The whole point about current large scale agricultural development in Africa is that those employed to work on these new large agribusinesses ARE wage workers. They do receive wages, they are able to organise in Trades Unions, wages do need to be sufficient to cover the Value of Labour Power, and the value created by large efficient farms means they can be paid. There is indeed a considerable amount of land being bought up by Chinese and other Asian companies in Africa, as well as by Gulf States, and their motivation is to ensure their own food supplies, but in the process they are also creating a new large working-class in Africa who have the potential for higher living standards than subsistence farming could ever provide, precisely because of becoming wage workers.

    Moreover, rising global food prices to meet the needs of a rapidly growing, and increasingly affluent working class in China and elsewhere (the global working class has grown by around 500 million in the last 10 years) means that a number of African economies have begun to develop agriculture on an industrial scale to meet this demand. Angola for example is investing $7 billion into developing its own large, industrial farming industry, which takes advantage of the natural fertility of the soil, and combines it with the use of modern, efficient Capital equipment, drainage, irrigation etc. to produce food efficiently, thereby not only providing the basis of sustainable living standards for the workers, but of Capital expansion. In fact, the growth of agriculture in Africa is expected to be so great that in the next ten years it will become the bread basket for the world. None of this is possible unless you have the basic infrastructure in place to enable the investment to take place.

    In the 19th. Century Colonialism did that for large parts of the globe in the form of the establishment of railway systems, ports etc., and even in the case of India of things such as a Civil Service for administration. The problem was, contrary, to what lenin says in “Imperialism”, there was a lack of industrial Capital to invest in all these places, to facilitate industrial development, and so Capitalist activity remained at the level of Merchant and Money Capital, and of Landlordism, all of which darined Surplus value, rather than expanding Capital. In fact, the problem was exactly as Lenin had analysed in respect of Russia – that is not only were they suffering from Capitalism, but they were suffering from NOT ENOUGH Capitalism.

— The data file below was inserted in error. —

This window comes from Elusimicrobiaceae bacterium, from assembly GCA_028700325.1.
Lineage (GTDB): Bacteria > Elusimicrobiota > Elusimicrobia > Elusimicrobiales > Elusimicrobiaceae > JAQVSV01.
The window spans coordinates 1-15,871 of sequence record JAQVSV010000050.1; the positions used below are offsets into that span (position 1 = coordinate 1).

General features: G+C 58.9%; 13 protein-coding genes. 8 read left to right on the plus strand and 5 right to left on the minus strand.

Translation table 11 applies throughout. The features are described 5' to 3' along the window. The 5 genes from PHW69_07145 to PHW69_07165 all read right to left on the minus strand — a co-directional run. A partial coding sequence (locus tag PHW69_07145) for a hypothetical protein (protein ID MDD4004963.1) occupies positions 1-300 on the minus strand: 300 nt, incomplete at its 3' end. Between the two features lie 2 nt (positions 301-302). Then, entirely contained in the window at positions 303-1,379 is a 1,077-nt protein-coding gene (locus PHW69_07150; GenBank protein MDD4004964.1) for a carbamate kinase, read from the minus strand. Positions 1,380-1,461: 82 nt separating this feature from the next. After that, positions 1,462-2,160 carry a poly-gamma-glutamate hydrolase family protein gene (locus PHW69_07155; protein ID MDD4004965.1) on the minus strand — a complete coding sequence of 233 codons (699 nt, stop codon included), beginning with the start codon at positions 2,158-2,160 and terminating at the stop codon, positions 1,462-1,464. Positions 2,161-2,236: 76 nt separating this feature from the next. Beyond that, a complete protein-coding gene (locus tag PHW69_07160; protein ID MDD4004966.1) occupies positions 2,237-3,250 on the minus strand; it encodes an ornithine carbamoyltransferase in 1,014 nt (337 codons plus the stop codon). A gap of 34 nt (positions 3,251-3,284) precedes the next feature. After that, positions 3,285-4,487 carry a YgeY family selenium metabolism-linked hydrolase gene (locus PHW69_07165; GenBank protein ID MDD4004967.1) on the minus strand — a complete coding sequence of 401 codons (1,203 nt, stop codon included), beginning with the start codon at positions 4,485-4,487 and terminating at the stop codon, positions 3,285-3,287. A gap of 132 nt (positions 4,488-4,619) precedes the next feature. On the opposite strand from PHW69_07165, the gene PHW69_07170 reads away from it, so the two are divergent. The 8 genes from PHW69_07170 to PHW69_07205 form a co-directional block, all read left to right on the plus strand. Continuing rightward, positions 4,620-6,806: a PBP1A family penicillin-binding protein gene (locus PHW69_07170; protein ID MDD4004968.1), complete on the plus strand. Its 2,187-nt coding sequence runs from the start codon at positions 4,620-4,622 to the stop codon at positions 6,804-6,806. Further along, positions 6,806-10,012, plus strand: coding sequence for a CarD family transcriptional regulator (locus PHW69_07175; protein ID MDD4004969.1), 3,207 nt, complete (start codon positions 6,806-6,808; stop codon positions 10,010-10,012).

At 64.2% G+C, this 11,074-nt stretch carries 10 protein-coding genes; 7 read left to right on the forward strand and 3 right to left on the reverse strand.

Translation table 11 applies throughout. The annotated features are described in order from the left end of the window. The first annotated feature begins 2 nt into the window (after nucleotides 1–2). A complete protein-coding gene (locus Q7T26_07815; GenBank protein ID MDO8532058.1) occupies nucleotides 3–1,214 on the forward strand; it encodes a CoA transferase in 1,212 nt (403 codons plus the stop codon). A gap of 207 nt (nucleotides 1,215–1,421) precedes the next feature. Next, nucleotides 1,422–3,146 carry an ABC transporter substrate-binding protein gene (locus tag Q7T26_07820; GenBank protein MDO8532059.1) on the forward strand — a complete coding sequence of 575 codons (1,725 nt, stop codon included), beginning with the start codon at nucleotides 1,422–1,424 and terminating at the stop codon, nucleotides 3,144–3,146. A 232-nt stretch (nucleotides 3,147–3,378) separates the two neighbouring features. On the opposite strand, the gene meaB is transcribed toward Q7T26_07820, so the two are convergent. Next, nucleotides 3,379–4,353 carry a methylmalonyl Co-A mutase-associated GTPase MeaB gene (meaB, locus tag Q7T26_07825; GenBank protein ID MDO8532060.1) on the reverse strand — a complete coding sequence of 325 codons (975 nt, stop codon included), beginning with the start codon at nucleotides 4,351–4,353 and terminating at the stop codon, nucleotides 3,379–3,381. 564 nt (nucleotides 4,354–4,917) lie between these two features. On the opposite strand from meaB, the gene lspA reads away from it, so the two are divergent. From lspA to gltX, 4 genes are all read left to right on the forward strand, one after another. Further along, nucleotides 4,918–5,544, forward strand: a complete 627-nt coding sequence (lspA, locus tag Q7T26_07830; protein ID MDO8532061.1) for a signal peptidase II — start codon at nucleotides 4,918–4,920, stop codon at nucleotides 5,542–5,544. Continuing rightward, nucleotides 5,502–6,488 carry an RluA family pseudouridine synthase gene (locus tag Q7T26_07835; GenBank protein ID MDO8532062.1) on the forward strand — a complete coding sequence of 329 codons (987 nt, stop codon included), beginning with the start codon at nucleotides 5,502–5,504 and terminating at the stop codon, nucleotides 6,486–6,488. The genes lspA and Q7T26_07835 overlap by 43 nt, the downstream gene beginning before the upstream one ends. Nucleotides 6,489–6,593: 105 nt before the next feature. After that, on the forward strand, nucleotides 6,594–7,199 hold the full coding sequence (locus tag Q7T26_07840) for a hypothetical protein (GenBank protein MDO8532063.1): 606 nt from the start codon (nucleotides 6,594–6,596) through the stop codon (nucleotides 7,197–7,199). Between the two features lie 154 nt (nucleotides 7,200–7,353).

12. July 15, 2012 at 9:26 am

    In response to Dan and Roger McCarthy, I don’t think its true to say that Gaddafi could not have suppresssed the rebels had they not been supported by external forces. The situation seems much like that, which existed in Kosovo. There, although there were very real concerns of Kosovan Albanians, they had lived pretty amicably with their Serb neighbours for decades. The concerns were utilised by Albania, and by the CIA (this is not conspiracy theory, its documented that the CIA were financing activity in Kosovo) to help build the KLA, who were a bunch of fascists, and mafia type thugs. They stirred up ethnic violence in Kosovo, by buring Serb villages, kidnapping Serbs for ransoms and so on (Channel 4 did a very good documentary on this some years ago). The consequence was necessarily rising communal violence, and support for Serb Kosovans by Serbia, that eventually led to Milosovic’s murderous attacks.

    Its known that leaders of the uprising in Benghazi had links with European Imperialism. many of them as Gaddafi henchmen themselves, were well palced to have done their own deals to line their own pockets as the new representatives of European Capital – part of this also seems to be internal European politics. The main influence in Libya has been Italy. Its star is clearly waning, and Berlusconi was seen as both too close to Gaddafi, and dangerous within Europe – which is why they got rid of him too. Its liely that French oil companies will gain influence at the expense of ENI). One of those gaddafi henchmen who had links with Imperialism for some considerable time before the uprising was Jibril.